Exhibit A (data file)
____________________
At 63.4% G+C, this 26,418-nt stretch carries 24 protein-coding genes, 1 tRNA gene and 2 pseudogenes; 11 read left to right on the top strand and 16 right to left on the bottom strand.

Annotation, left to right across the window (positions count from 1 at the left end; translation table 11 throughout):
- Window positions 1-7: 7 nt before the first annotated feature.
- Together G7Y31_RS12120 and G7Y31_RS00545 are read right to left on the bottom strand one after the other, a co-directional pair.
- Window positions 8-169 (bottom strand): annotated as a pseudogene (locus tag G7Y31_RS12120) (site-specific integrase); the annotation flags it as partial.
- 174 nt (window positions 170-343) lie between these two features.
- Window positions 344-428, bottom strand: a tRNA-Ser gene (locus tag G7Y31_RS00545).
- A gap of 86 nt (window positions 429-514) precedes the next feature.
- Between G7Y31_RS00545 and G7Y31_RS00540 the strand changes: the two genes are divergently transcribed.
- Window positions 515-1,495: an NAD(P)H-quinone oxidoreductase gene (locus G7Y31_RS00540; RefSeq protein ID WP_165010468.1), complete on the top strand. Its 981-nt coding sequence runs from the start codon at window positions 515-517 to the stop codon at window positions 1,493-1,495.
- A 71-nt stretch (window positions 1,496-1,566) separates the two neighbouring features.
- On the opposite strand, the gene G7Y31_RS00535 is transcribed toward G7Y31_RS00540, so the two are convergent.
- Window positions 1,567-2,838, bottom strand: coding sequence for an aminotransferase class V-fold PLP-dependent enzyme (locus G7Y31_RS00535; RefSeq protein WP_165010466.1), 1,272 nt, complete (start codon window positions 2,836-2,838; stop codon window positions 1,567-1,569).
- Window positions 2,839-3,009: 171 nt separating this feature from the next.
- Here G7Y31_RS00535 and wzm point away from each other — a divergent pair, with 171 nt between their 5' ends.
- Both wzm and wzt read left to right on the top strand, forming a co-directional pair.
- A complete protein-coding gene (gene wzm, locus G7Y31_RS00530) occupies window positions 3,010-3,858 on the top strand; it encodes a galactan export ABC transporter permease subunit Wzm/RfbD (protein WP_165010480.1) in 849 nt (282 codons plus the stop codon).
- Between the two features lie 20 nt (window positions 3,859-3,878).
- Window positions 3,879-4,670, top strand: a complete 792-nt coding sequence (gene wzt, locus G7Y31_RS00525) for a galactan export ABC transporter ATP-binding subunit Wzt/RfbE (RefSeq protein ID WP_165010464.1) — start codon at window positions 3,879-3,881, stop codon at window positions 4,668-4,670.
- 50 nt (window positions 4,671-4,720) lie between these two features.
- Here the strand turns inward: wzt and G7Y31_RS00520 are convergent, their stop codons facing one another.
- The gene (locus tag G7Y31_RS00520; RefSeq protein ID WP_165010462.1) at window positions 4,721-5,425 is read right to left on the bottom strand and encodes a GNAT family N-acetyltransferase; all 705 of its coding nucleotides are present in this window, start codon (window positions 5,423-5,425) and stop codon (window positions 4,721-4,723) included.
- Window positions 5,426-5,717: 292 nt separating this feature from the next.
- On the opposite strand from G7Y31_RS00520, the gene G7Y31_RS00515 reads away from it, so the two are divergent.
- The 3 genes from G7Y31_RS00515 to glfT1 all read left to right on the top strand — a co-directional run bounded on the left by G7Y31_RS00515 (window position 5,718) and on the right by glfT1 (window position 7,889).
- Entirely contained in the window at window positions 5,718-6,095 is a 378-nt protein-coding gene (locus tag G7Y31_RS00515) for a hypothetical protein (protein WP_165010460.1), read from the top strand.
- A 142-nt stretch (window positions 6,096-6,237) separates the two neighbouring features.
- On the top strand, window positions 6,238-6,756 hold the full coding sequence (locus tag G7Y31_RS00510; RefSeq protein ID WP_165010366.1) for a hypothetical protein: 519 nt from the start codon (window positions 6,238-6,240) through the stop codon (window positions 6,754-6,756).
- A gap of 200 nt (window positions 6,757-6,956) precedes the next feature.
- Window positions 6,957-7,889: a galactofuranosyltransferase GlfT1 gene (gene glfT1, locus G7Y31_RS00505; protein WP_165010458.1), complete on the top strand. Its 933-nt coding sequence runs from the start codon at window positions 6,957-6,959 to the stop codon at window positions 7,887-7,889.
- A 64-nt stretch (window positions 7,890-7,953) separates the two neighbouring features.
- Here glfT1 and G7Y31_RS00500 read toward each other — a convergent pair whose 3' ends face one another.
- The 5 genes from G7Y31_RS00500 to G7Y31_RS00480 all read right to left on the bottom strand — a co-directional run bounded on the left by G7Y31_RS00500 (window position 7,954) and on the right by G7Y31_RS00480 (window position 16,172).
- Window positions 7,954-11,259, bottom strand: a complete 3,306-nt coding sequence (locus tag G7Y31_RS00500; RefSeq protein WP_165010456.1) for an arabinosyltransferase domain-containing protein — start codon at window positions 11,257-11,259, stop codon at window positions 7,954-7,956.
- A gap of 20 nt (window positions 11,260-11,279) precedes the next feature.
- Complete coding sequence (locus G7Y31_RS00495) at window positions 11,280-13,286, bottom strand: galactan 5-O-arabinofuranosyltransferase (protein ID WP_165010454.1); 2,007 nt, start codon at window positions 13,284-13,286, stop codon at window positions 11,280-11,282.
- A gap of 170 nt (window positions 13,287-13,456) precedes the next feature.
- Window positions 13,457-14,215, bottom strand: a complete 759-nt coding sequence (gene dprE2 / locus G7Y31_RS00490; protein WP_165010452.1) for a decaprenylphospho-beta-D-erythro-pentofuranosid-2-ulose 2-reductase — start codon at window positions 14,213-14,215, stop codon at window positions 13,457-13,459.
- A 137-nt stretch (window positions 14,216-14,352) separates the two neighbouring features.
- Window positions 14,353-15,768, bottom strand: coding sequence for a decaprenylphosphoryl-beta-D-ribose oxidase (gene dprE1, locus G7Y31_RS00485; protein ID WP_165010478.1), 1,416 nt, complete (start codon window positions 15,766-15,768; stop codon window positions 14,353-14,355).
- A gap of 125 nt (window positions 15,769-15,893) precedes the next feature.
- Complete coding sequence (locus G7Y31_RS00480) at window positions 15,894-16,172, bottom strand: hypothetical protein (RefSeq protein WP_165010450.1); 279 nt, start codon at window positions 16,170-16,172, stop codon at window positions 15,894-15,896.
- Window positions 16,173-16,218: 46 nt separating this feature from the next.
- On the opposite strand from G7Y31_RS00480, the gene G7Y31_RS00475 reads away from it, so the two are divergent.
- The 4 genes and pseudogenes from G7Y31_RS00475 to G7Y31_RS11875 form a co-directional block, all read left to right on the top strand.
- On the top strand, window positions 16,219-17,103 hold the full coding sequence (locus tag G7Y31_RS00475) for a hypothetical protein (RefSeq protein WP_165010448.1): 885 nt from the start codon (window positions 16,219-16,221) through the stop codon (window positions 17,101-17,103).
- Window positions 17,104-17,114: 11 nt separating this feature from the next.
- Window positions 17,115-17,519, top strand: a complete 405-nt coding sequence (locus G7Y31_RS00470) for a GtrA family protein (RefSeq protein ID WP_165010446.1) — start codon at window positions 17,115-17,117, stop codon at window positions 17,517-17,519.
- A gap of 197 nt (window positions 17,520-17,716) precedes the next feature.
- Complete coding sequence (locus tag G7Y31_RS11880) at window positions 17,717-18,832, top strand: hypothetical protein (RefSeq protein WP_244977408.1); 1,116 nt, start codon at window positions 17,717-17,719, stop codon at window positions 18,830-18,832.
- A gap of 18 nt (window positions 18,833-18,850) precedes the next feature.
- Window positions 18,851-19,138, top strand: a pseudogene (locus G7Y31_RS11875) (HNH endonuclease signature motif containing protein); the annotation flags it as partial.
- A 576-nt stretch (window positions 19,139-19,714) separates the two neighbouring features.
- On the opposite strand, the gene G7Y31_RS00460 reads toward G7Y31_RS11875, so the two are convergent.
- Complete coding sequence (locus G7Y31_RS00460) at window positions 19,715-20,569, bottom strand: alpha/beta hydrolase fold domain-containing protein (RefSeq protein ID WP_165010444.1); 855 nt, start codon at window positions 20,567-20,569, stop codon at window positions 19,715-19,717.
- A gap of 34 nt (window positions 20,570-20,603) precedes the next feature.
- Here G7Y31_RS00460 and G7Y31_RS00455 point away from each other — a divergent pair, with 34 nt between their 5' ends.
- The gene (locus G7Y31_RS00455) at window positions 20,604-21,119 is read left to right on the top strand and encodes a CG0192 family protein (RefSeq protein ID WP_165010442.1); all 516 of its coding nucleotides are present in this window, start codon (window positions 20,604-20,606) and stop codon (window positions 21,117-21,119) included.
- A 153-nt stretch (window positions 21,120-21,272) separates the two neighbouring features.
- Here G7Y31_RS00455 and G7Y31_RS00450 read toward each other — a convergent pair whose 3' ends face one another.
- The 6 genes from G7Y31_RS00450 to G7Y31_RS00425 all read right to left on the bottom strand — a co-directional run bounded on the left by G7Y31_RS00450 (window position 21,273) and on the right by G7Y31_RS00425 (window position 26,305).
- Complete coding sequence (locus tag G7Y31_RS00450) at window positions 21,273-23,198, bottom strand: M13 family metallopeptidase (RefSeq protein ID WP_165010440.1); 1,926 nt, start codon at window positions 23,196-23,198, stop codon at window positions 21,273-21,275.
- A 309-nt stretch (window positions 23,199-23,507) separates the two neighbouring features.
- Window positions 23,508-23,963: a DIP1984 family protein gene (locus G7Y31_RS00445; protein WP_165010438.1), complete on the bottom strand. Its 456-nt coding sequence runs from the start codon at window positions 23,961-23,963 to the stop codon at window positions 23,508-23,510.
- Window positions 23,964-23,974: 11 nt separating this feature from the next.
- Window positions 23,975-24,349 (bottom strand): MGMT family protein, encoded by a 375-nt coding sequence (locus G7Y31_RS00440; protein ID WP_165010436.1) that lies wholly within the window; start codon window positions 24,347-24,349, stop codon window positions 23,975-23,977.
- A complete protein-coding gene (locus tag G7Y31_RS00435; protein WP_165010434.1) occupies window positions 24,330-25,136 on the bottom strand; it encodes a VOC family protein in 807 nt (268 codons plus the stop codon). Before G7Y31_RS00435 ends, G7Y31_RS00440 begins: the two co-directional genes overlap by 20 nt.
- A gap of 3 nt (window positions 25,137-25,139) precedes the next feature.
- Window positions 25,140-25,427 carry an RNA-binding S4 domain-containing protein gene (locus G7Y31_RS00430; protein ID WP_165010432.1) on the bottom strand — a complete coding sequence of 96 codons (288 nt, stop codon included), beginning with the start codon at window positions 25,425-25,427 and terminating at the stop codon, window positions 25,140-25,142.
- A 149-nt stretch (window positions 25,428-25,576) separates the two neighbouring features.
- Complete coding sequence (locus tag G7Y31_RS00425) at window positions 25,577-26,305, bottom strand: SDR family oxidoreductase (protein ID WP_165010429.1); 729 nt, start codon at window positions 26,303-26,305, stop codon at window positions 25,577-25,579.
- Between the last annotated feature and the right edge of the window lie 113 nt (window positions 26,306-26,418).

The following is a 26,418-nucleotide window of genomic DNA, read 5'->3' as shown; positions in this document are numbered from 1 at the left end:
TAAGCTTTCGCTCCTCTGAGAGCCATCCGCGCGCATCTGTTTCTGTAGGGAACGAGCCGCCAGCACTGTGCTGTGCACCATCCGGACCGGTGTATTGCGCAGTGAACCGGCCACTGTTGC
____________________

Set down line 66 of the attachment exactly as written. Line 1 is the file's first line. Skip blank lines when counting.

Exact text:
- Window positions 23,975-24,349 (bottom strand): MGMT family protein, encoded by a 375-nt coding sequence (locus G7Y31_RS00440; protein ID WP_165010436.1) that lies wholly within the window; start codon window positions 24,347-24,349, stop codon window positions 23,975-23,977.